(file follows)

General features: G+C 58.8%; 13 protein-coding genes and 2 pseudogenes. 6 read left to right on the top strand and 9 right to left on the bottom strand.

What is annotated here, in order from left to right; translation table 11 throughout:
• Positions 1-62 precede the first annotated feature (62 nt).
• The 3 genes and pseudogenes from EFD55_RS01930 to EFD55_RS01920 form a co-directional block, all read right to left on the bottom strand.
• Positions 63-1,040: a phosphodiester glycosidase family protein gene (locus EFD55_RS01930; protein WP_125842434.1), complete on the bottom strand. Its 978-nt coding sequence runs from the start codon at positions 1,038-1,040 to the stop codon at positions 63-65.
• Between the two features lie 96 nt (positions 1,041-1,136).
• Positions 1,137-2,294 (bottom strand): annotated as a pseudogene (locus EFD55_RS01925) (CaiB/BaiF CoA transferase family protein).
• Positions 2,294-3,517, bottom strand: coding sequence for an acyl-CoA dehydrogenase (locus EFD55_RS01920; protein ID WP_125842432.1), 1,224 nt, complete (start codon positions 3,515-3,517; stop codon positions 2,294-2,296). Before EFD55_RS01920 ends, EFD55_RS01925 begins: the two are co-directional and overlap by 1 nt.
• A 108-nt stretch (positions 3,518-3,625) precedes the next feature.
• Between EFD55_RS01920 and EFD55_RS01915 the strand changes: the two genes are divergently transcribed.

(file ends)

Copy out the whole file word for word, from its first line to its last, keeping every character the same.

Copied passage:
General features: G+C 58.8%; 13 protein-coding genes and 2 pseudogenes. 6 read left to right on the top strand and 9 right to left on the bottom strand.

What is annotated here, in order from left to right; translation table 11 throughout:
• Positions 1-62 precede the first annotated feature (62 nt).
• The 3 genes and pseudogenes from EFD55_RS01930 to EFD55_RS01920 form a co-directional block, all read right to left on the bottom strand.
• Positions 63-1,040: a phosphodiester glycosidase family protein gene (locus EFD55_RS01930; protein WP_125842434.1), complete on the bottom strand. Its 978-nt coding sequence runs from the start codon at positions 1,038-1,040 to the stop codon at positions 63-65.
• Between the two features lie 96 nt (positions 1,041-1,136).
• Positions 1,137-2,294 (bottom strand): annotated as a pseudogene (locus EFD55_RS01925) (CaiB/BaiF CoA transferase family protein).
• Positions 2,294-3,517, bottom strand: coding sequence for an acyl-CoA dehydrogenase (locus EFD55_RS01920; protein ID WP_125842432.1), 1,224 nt, complete (start codon positions 3,515-3,517; stop codon positions 2,294-2,296). Before EFD55_RS01920 ends, EFD55_RS01925 begins: the two are co-directional and overlap by 1 nt.
• A 108-nt stretch (positions 3,518-3,625) precedes the next feature.
• Between EFD55_RS01920 and EFD55_RS01915 the strand changes: the two genes are divergently transcribed.